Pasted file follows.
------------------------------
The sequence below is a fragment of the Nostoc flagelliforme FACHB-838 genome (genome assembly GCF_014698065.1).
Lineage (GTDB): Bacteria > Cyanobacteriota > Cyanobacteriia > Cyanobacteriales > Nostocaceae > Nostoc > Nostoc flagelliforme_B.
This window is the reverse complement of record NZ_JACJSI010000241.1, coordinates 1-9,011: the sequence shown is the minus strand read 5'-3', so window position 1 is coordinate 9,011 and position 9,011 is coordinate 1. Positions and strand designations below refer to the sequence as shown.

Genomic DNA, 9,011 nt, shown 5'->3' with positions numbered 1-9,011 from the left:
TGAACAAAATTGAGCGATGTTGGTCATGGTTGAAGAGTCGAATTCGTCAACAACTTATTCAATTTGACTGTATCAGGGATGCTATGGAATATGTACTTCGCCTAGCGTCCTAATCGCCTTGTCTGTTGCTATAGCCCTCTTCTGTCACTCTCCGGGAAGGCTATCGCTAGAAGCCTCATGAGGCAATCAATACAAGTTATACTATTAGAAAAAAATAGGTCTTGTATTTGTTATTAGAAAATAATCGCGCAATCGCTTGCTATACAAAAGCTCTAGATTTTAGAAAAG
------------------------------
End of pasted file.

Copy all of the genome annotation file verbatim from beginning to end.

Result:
The sequence below is a fragment of the Nostoc flagelliforme FACHB-838 genome (genome assembly GCF_014698065.1).
Lineage (GTDB): Bacteria > Cyanobacteriota > Cyanobacteriia > Cyanobacteriales > Nostocaceae > Nostoc > Nostoc flagelliforme_B.
This window is the reverse complement of record NZ_JACJSI010000241.1, coordinates 1-9,011: the sequence shown is the minus strand read 5'-3', so window position 1 is coordinate 9,011 and position 9,011 is coordinate 1. Positions and strand designations below refer to the sequence as shown.

Genomic DNA, 9,011 nt, shown 5'->3' with positions numbered 1-9,011 from the left:
TGAACAAAATTGAGCGATGTTGGTCATGGTTGAAGAGTCGAATTCGTCAACAACTTATTCAATTTGACTGTATCAGGGATGCTATGGAATATGTACTTCGCCTAGCGTCCTAATCGCCTTGTCTGTTGCTATAGCCCTCTTCTGTCACTCTCCGGGAAGGCTATCGCTAGAAGCCTCATGAGGCAATCAATACAAGTTATACTATTAGAAAAAAATAGGTCTTGTATTTGTTATTAGAAAATAATCGCGCAATCGCTTGCTATACAAAAGCTCTAGATTTTAGAAAAG